The retired tennis pro is dad to twin daughters Myla and Charlene, 14, and twin sons Lenny and Leo, 9 with wife Mirka
Roger Federer is passing down his love of tennis to his kids.
While speaking to the WSJ. Magazine, the tennis champ, 42, opened up about his life in retirement and discussed how his kids feel about the sport that made him famous.
"All four kids love it," he told the outlet. "The girls didn't love it in the beginning but as they got better, they're enjoying it and playing points now."
"They were up at [John] McEnroe Academy in East Hampton, and the boys were in Mallorca at the [Rafael Nadal] camp for a couple of days."
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Asked if he ever coaches his kids, Federer shared, "When I have time — and I try to make the time — I go on the court with them a little bit."
"It's obviously an interesting dynamic, because I'm the dad, and not a former player. It is what it is," the retired tennis pro added.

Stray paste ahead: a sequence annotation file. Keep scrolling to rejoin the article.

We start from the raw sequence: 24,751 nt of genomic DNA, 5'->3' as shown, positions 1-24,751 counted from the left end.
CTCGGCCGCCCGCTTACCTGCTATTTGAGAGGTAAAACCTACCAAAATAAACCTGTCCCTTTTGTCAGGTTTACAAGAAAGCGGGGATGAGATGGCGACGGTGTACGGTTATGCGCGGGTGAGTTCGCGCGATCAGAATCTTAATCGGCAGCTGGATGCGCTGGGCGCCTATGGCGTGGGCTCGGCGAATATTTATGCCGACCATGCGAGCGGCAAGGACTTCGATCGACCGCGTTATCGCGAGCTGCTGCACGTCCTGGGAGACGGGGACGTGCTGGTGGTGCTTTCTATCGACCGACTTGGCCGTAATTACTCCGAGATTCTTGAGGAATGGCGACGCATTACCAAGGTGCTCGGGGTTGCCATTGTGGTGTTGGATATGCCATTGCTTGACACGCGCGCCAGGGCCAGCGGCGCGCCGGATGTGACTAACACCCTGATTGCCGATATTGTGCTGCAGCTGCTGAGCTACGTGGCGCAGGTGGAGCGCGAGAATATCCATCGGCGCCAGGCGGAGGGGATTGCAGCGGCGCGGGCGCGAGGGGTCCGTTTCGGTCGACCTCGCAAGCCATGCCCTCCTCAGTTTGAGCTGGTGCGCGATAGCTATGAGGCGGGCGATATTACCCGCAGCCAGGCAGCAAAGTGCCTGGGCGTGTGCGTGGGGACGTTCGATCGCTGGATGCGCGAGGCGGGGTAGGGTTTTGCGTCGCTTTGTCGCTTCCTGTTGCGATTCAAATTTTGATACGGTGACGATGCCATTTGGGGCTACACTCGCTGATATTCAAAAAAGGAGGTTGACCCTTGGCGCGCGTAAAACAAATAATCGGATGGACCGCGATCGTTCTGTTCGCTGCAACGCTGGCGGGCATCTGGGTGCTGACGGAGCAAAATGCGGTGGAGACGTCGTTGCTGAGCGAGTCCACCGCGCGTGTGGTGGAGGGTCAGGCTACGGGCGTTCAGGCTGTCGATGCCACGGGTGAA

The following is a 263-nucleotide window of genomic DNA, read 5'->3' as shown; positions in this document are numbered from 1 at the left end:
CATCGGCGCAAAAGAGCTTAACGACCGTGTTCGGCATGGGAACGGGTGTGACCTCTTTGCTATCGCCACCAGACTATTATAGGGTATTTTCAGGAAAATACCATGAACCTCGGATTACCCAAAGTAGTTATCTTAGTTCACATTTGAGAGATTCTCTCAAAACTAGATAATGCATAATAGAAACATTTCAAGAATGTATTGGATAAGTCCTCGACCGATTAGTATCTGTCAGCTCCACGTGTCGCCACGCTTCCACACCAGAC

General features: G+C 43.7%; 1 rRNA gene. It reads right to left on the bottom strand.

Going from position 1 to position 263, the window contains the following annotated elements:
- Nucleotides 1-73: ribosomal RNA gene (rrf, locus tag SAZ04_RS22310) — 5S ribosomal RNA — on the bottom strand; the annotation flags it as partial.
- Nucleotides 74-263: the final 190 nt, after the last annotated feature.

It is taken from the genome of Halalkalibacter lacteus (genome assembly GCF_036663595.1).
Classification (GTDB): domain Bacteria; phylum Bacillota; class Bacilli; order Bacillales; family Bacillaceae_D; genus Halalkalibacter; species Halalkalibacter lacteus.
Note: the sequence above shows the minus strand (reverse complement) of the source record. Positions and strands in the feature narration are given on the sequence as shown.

Federer shares his four kids — twin daughters Myla and Charlene, 14, and twin sons Lenny and Leo, 9 — with wife Mirka, 45.
Last year, Federer sat down with Today after announcing his retirement from tennis and opened up about how being a dad of four kept him "hungry" on the tennis court.
"I have twin girls, as you know, Myla and Charlene. They were born in '09, just after I became, I think it was world No. 1," he told Savannah Guthrie. "The girls were born and from that moment on, 2010 and 2011, I didn't win any slam. I remember changing diapers, bathing the girls and just being a dad."
He continued, "But then when the boys were born, I mean, that rocked the boat, obviously, because going on the road with four kids every single week was hard, to say the least."
"And from being maybe the dominator, I became the challenger," he shared. "And I liked that role, as well. I actually really stayed hungry throughout."
Federer also spoke about taking his kids on the road with him throughout his career, noting it was a no-brainer.
"Oh, it was the only way," he said. "I said, 'Never would I go on the road without my kids.' I'd rather retire [than travel without them]. Then I would've had to retire 10 years ago."
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